Ionic Bonding

An ionic bond is a bond formed between oppositely charged ions due to the strong electrostatic force of attraction. The formation of an ionic bond involves the following steps:

1. An atom, usually a metal, loses one or more electrons from its outer shell, which creates a positive ion. Another atom, typically a non-metal, gains one or more electrons, which forms a negative ion.

2. The oppositely charged ions are attracted to each other due to the electrostatic forces of attraction, forming an ionic bond.

3. The ionic bond is a strong bond that holds the ionic compound together.

Sodium Chloride: An Example of Ionic Bonding

To understand ionic bonding in sodium chloride, it’s important to know the structure of both sodium and chlorine atoms.

  • Sodium has one electron in its outer shell, which makes it unstable. To become stable, the sodium atom loses this electron, forming a positively charged sodium ion (Na+).
  • Chlorine has seven electrons in its outer shell, so there is space for one more electron. It is much easier to gain one electron than lose seven electrons, so the chlorine atom accepts an electron. Therefore, it becomes a negatively charged chloride ion (Cl).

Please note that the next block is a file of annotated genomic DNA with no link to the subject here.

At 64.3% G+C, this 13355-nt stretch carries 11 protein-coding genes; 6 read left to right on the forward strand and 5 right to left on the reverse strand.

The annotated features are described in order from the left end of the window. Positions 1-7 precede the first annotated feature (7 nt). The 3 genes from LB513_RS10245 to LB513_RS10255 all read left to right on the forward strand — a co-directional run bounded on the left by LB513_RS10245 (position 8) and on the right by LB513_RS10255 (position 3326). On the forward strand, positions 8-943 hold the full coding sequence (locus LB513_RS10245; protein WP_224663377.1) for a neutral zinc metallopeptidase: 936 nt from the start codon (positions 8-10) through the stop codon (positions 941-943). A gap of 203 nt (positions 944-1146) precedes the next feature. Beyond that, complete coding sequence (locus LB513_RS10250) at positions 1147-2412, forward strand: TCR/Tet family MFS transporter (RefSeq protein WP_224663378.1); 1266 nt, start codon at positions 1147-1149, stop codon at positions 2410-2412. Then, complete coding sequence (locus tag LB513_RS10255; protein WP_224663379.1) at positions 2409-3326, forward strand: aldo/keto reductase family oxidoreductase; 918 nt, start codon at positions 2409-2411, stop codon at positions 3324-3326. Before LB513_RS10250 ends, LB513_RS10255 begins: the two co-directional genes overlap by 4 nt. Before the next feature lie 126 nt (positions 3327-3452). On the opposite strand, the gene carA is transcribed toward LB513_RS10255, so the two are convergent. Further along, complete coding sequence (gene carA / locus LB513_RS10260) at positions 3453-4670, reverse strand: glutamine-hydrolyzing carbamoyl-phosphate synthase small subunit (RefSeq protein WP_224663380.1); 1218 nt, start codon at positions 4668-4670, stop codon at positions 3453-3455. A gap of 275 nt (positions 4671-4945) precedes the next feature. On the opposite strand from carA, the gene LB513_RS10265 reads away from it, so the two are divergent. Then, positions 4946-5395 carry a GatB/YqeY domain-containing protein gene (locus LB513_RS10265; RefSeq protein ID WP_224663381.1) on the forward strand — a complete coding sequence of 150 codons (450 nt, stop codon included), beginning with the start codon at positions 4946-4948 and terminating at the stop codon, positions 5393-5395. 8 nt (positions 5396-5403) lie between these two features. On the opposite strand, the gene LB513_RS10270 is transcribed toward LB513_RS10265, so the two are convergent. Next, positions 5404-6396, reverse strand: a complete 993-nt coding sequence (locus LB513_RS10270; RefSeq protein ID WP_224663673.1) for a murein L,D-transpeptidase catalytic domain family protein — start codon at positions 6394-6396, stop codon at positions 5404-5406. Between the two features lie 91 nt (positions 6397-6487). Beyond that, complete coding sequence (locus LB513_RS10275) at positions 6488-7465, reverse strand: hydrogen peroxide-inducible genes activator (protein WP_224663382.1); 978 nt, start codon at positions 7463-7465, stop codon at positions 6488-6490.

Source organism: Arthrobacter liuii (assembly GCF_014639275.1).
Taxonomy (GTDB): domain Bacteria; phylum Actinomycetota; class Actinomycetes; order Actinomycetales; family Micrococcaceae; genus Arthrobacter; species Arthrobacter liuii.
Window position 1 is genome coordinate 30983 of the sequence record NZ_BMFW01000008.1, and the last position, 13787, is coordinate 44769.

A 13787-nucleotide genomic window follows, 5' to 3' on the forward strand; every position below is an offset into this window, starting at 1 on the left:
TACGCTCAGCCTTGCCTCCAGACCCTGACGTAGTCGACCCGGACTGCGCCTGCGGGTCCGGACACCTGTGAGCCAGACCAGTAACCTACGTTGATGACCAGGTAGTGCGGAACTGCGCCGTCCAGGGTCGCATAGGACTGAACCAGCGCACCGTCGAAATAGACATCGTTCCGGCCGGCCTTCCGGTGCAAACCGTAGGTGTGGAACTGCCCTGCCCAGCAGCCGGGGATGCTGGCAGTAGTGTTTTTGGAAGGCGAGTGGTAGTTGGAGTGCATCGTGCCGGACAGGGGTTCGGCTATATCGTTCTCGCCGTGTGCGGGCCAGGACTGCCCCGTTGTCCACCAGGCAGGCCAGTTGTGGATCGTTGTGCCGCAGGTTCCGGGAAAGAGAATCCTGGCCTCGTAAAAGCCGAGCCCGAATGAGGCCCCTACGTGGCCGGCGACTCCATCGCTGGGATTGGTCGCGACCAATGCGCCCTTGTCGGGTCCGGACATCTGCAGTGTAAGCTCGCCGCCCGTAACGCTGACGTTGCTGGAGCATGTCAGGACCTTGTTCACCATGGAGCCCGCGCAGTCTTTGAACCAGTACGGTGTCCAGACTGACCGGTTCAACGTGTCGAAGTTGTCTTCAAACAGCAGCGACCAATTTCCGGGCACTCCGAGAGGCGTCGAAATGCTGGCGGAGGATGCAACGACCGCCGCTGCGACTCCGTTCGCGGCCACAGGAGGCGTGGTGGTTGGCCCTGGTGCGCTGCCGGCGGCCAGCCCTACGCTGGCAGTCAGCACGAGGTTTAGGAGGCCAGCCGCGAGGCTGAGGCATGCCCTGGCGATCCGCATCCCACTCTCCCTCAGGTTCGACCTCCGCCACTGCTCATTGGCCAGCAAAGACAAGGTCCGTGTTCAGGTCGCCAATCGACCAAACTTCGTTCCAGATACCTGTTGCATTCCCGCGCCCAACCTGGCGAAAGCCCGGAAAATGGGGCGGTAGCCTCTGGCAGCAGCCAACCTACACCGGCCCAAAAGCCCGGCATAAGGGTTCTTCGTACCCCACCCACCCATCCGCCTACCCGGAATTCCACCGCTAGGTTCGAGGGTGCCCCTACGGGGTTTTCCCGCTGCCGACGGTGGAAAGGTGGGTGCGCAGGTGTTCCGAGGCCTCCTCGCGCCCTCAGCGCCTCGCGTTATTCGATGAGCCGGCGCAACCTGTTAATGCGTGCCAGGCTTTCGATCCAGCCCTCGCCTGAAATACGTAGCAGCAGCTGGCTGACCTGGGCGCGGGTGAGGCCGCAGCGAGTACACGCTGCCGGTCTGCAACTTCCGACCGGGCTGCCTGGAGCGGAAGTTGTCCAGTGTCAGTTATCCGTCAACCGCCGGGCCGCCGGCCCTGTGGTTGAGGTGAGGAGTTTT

There are electrostatic forces of attraction between the positive sodium ion and the negative chloride ion. This forms a strong ionic bond that holds the ionic compound together.

Dot and Cross Diagrams

A dot and cross diagram can show how electrons from the outer shells are transferred from a metal to a non-metal. For example, the dot and cross diagram below shows the transfer of electrons in the reaction between sodium (Na) and chlorine (Cl).

In the case of sodium (Na) and chlorine (Cl), the dot and cross diagram shows how the sodium atom loses one electron from its outer shell to form a sodium ion (Na+). Meanwhile, the chlorine atom gains one electron to form a chloride ion (Cl).

This diagram is a simple and effective way of showing the transfer of electrons. However, if you want, you can show all of the electron shells in your diagram.